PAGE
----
• Dr. Skye LaChute ND BCB

Cultivating Resilience and Taming Stress

Updated: Jun 7, 2021


Oxford dictionary defines resilience both as "The capacity to recover quickly from difficulties; toughness” and "The ability of a substance or object to spring back into shape; elasticity.” More simply put, resilience is our ability to face (toughness) and adapt to or bend with (elasticity) the inevitable ups and downs or daily stressors of life. The sciences of neuropsychology and neuroplasticity have demonstrated that practicing mind-body medicine techniques such as mindfulness and biofeedback can help develop new neural pathways enhancing our resilience. 

Resilience is a skill that can be learned and cultivated through training. First we begin by becoming aware of the stressors affecting us, noting how we perceive them and our habitual patterns for reacting. Then we learn how to shift our relationship to the stressors and respond in a different way. Over time, we learn to adapt and can generalize to other stressful situations that are new. By learning to see difficulties as feedback and opportunities for learning to make a different choice, rather than setbacks and failures, we can learn to stick through the hard times and even thrive in their midst. 

To prevent the Dis-Ease that may inevitably result from chronic unchecked stress, a whole person approach is required. I approach stress management and resilience cultivation in a five-pronged mind-body approach called Take Five to Tame Stress.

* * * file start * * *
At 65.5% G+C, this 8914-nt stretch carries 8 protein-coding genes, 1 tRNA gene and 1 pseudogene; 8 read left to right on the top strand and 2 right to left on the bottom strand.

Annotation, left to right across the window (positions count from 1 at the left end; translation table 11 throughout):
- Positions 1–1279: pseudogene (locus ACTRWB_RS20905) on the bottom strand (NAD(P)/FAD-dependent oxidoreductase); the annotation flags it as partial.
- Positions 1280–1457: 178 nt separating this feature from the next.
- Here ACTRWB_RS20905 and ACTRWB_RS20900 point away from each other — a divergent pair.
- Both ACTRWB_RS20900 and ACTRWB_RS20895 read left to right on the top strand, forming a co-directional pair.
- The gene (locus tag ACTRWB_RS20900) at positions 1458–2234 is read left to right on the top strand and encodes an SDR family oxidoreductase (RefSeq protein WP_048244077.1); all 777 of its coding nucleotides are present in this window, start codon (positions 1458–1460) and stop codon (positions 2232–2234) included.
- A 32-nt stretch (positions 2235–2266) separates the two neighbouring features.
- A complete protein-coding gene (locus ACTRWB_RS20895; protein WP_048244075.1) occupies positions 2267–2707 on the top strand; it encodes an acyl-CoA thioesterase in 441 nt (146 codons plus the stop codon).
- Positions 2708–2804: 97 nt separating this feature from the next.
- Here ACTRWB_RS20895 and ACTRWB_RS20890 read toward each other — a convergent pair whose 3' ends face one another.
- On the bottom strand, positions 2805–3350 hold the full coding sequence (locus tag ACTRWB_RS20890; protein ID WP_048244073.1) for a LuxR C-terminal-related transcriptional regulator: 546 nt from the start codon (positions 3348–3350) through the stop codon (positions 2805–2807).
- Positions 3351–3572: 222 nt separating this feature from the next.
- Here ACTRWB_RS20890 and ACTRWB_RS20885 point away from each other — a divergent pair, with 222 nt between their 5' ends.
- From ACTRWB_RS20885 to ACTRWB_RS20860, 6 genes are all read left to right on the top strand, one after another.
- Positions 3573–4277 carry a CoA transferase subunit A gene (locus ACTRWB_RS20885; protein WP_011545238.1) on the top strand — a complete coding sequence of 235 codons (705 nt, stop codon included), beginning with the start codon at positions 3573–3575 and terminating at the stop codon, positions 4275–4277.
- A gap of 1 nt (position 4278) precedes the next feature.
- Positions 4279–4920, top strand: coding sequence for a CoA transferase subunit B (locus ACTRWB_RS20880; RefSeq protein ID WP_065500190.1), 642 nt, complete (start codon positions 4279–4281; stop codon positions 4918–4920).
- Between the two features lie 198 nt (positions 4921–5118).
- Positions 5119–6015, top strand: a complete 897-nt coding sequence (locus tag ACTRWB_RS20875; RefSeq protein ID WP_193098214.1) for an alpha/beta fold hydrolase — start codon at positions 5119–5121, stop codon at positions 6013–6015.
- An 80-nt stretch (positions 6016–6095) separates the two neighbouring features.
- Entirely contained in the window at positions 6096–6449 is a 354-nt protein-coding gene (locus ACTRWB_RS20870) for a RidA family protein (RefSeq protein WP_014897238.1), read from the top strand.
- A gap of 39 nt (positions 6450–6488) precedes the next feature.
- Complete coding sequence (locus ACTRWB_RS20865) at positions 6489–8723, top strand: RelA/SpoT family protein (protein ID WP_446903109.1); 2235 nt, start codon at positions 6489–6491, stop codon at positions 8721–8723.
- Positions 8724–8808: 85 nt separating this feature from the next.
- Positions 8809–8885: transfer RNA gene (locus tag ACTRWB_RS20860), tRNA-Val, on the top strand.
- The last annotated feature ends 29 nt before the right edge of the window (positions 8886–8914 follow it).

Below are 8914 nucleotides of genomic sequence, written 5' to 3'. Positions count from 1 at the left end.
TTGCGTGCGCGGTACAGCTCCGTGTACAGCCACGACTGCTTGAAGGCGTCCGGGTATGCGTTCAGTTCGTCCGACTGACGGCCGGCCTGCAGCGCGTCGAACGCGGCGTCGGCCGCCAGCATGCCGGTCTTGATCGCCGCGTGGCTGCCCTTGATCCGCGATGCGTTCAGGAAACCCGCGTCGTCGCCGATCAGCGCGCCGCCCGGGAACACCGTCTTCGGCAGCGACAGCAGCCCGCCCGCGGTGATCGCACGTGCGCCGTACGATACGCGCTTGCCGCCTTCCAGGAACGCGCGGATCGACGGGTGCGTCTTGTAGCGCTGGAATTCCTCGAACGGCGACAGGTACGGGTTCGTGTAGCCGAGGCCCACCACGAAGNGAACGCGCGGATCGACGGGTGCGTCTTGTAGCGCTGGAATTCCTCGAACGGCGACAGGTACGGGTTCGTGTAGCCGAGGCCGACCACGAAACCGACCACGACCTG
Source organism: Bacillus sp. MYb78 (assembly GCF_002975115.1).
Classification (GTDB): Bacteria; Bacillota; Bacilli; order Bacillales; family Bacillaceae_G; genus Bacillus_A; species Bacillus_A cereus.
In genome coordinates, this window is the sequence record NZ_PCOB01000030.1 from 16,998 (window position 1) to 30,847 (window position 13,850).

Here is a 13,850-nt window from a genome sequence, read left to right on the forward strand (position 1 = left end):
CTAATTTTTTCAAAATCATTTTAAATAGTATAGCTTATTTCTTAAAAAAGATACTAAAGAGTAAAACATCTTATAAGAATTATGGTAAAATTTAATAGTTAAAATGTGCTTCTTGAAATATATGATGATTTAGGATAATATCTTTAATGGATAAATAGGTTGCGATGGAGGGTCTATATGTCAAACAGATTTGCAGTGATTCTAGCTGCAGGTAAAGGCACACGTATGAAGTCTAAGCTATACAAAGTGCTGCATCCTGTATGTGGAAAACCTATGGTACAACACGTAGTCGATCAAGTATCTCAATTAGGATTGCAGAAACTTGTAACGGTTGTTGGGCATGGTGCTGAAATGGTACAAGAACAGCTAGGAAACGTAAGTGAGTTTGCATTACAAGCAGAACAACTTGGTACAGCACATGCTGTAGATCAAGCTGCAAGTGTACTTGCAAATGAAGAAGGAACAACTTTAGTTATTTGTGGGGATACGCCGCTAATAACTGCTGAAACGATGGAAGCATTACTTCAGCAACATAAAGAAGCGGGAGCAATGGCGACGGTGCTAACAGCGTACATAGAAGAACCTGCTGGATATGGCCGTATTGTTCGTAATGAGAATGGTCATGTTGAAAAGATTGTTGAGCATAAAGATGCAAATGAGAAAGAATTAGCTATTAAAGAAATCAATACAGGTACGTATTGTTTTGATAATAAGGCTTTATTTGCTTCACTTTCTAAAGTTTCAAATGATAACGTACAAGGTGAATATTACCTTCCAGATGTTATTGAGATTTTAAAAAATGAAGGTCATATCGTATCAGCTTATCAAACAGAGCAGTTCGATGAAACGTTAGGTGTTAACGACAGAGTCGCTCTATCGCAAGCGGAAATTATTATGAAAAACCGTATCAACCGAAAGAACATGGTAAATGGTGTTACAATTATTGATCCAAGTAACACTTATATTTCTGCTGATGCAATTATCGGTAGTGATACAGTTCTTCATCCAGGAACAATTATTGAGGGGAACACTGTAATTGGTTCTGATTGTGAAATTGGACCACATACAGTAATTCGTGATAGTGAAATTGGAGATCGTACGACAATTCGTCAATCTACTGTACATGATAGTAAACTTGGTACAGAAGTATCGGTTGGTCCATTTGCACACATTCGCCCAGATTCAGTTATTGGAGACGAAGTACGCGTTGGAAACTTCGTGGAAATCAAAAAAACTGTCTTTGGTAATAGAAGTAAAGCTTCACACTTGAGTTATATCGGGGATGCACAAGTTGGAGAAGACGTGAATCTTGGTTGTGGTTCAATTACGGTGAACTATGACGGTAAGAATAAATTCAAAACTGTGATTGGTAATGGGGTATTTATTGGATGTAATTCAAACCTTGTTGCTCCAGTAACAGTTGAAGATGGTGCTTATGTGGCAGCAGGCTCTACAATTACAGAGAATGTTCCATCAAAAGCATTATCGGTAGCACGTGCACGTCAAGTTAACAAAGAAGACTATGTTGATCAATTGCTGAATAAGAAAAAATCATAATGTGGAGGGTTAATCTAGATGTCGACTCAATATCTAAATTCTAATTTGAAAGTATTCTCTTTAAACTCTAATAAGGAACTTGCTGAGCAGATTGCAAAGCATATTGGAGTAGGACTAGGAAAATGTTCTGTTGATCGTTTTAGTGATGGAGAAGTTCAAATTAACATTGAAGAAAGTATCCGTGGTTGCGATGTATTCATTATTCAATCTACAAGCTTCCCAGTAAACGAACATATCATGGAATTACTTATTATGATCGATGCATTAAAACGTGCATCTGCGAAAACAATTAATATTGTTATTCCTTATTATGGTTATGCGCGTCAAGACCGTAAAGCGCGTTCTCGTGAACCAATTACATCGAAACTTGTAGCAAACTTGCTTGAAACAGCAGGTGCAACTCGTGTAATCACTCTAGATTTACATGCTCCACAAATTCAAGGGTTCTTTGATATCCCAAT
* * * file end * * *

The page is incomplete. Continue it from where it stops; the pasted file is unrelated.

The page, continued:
1 Eat a low-glycemic, nutrient dense diet. 

Eating balanced, nutrient dense and regular meals with protein, fat and whole food slow carbs help avoid blood sugar spikes and hypoglycemic drops which affects energy, mood and cortisol release. Load up with lots of colorful fruits and vegetables to get a plethora of vitamins and minerals needed to combat inflammation. Identifying and eliminating food sensitivities can reduce inflammation and brain fatigue. Avoid additives and preservatives in foods that are excitotoxins, causing an overproduction of stimulating neurotransmitters and potentially a leaky gut, leading to inflammation and brain fatigue. Avoid or decrease use of stimulants, such as caffeine, and downers, such as alcohol to drive yourself through your day and take you down at night. Seek a more balanced approach of getting energy from exercise and rest with better sleep hygiene. 

2 Get regular physical activity.

Physical activity, even a gentle walk after dinner, increases energy production in the cells to combat exhaustion, enhances DHEA production, which is the precursor hormone for healthy testosterone and estrogen production. Exercise also helps to regulate blood sugar and insulin response and help the body rest more deeply during sleep. Avoid vigorous activity right before bedtime as it could be more stimulating than rest provoking.

3 Identify nutrient deficiencies, adrenal depletion and supporting healthy energy production.

In addition to exercise, above, I sometimes use a variety of adaptogenic and amphoteric herbs to aid the bodies adaptation to stress. Adaptogens work by improving the endocrine system (through the HPA axis), immune and central nervous systems’ response to stress. Some herbs enhance cellular repair, and help with oxygen uptake and utilization. Amphoterics are system balancing, whether excessive or deficient. 

Examples of commonly used herbs and their actions include:

* Ashwaganda: stress and anxiety reduction

* Magnolia: calming effects; stimulates GABA (calming neurotransmitter) receptors, 

* Holy Basil: increases dopamine and serotonin

* Schizandra: improves mood, memory, sleep, fatigue, endurance.